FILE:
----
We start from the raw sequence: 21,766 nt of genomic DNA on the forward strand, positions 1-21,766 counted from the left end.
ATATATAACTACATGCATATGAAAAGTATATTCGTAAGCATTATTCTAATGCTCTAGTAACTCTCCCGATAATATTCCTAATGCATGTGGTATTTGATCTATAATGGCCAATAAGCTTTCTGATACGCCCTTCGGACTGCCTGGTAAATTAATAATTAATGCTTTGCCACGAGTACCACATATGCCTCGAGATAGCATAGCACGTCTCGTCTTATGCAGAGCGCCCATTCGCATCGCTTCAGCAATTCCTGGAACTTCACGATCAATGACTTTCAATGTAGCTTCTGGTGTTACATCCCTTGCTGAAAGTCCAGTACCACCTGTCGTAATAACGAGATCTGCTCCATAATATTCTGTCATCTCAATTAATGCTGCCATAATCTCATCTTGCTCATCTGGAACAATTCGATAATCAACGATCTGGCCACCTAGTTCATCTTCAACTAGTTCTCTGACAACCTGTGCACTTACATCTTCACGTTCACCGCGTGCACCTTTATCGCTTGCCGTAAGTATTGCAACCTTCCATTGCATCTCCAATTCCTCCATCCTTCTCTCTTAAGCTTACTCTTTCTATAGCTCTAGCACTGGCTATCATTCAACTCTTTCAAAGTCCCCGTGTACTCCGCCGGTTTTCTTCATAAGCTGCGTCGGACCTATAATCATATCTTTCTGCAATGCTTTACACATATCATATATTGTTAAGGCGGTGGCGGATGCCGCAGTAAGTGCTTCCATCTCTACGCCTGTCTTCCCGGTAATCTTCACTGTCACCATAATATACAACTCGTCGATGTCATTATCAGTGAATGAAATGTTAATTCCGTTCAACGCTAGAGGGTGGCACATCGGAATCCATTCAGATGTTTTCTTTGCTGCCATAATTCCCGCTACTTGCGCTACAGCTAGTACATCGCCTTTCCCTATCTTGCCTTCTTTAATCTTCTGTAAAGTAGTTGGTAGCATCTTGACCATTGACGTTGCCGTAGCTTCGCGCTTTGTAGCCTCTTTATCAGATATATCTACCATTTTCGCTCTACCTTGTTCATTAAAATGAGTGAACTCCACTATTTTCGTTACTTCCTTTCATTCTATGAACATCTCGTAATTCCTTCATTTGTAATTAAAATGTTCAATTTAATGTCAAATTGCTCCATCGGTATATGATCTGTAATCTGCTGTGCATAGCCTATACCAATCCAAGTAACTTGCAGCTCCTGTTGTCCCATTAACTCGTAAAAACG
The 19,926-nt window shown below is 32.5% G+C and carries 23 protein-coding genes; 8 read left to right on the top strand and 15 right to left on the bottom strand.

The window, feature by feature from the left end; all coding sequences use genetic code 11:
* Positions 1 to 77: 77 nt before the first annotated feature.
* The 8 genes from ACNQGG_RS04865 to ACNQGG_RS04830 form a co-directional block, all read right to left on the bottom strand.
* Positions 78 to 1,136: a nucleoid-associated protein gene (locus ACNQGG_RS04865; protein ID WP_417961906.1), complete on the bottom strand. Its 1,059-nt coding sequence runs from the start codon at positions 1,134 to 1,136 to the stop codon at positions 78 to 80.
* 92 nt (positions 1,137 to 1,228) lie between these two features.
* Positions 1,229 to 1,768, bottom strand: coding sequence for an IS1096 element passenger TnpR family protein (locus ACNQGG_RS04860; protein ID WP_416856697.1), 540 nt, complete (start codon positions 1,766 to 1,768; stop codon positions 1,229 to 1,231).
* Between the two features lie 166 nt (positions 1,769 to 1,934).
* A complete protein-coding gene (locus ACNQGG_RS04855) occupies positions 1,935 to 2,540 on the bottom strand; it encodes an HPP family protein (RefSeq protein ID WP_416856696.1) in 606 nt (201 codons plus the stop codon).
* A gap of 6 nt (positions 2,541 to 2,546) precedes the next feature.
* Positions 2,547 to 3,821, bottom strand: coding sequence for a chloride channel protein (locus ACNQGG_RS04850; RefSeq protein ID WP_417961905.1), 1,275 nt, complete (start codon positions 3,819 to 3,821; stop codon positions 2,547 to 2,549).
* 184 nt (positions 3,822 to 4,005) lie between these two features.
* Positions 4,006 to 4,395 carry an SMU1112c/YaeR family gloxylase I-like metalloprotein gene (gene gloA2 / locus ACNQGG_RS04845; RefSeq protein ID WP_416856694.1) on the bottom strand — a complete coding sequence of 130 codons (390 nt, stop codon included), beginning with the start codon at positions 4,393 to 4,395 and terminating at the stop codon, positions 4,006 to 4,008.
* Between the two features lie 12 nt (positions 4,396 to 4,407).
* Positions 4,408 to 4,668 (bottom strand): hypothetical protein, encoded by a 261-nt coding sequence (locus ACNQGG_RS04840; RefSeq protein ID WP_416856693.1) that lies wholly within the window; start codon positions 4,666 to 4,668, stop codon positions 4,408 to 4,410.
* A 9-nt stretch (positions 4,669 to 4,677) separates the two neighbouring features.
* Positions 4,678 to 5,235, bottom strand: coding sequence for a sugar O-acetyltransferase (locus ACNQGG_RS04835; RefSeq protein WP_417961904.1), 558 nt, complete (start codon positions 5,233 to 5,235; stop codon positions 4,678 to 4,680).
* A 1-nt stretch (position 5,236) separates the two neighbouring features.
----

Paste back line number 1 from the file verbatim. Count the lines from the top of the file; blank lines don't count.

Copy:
We start from the raw sequence: 21,766 nt of genomic DNA on the forward strand, positions 1-21,766 counted from the left end.